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July 24, 2017 at 11:23 AM

Your van's engine features a cooling system to prevent it from overheating during normal operation, but a surprisingly large number of items can cause this process to go awry. An overheating engine can suffer permanent internal damage such as a cracked engine block or cylinder head, so it's important to get the issue resolved as soon as possible. Below are some of the main items you will want to review:

Blown Head Gasket

A blown head gasket is one of the most common failures that result in overheating. The head gasket forms a tight seal that allows for the combustion process inside the cylinder head and engine block. Regular heating and cooling of the engine can cause the gasket to fail over time. Along with being a quite common cause of overheating, a blown head gasket is fortunately easy to detect as well. If your engine is running very rough when you start your van, a gasket fail is likely the cause.

Bad Thermostat

If your thermostat becomes stuck, it will constantly think the engine is cold, and coolant will not be able to flow to the radiator. A sure sign of a bad thermostat is that your engine will usually overheat within 15 minutes, and you will hear a loud banging sound from hot and cold coolant attempting to mix in the radiator.

Cooling Fan

Your van's cooling fan will be located behind the radiator. The cooling fan moves air through the radiator and helps remove heat from the engine at low speeds. You can attempt to spin the wheel by hand and ensure that it can rotate freely. If the fan is hard to turn or you hear rough noises, the fan will need to be replaced.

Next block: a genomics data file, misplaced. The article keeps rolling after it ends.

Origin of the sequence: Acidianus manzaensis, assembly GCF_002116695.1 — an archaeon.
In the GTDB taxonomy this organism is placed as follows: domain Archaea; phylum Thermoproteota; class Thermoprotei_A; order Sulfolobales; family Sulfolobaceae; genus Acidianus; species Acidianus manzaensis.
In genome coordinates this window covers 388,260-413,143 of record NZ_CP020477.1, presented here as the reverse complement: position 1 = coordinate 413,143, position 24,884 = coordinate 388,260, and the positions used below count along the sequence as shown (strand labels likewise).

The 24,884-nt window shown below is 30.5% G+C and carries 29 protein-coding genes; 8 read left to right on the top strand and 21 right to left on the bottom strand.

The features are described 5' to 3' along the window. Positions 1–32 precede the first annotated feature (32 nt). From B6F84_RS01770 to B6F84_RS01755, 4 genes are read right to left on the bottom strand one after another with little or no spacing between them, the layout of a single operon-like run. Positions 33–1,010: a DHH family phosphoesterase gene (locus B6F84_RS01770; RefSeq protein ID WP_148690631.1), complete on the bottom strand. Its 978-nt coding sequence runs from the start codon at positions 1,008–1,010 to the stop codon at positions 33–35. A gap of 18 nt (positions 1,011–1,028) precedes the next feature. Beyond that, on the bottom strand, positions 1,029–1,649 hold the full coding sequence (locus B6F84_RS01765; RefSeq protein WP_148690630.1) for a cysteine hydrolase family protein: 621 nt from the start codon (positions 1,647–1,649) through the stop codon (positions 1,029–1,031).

Plugged Radiator

Your radiator can fail via three different potential problems. The most obvious issue is external blockages from dirt and debris from the road, which prevents air from freely flowing through. Your radiator can also become blocked internally, which will require removing the radiator cap and inspecting internally with a flashlight for blockages. The final issue you may experience with your radiator is a coolant leak.

Bad Pump 

The coolant pump helps circulate coolant through the engine and radiator. A pump can either develop a leak due to a bad seal (which can cause squealing or grinding noises), or the pump impeller can come loose and stop pumping. Your pump will need to be replaced either way.

Low Coolant

Liquid coolant is required at an appropriate pressure and amount to keep your van's cooling system in working condition. You can check your coolant by allowing the engine to cool off, and removing the radiator cap. You should notice a small amount of pressure released, this is normal. You can gauge your coolant to see if you are running low, which may indicate that your engine has a coolant leak.

Conclusion

This information will hopefully help assist you in diagnosing the overheating problem in your van. Remember to always consult your own vehicle's manual for specifics, and contact a professional if you are unsure how to safely complete any repairs yourself.

How To Fix Your Van's Overheating Engine



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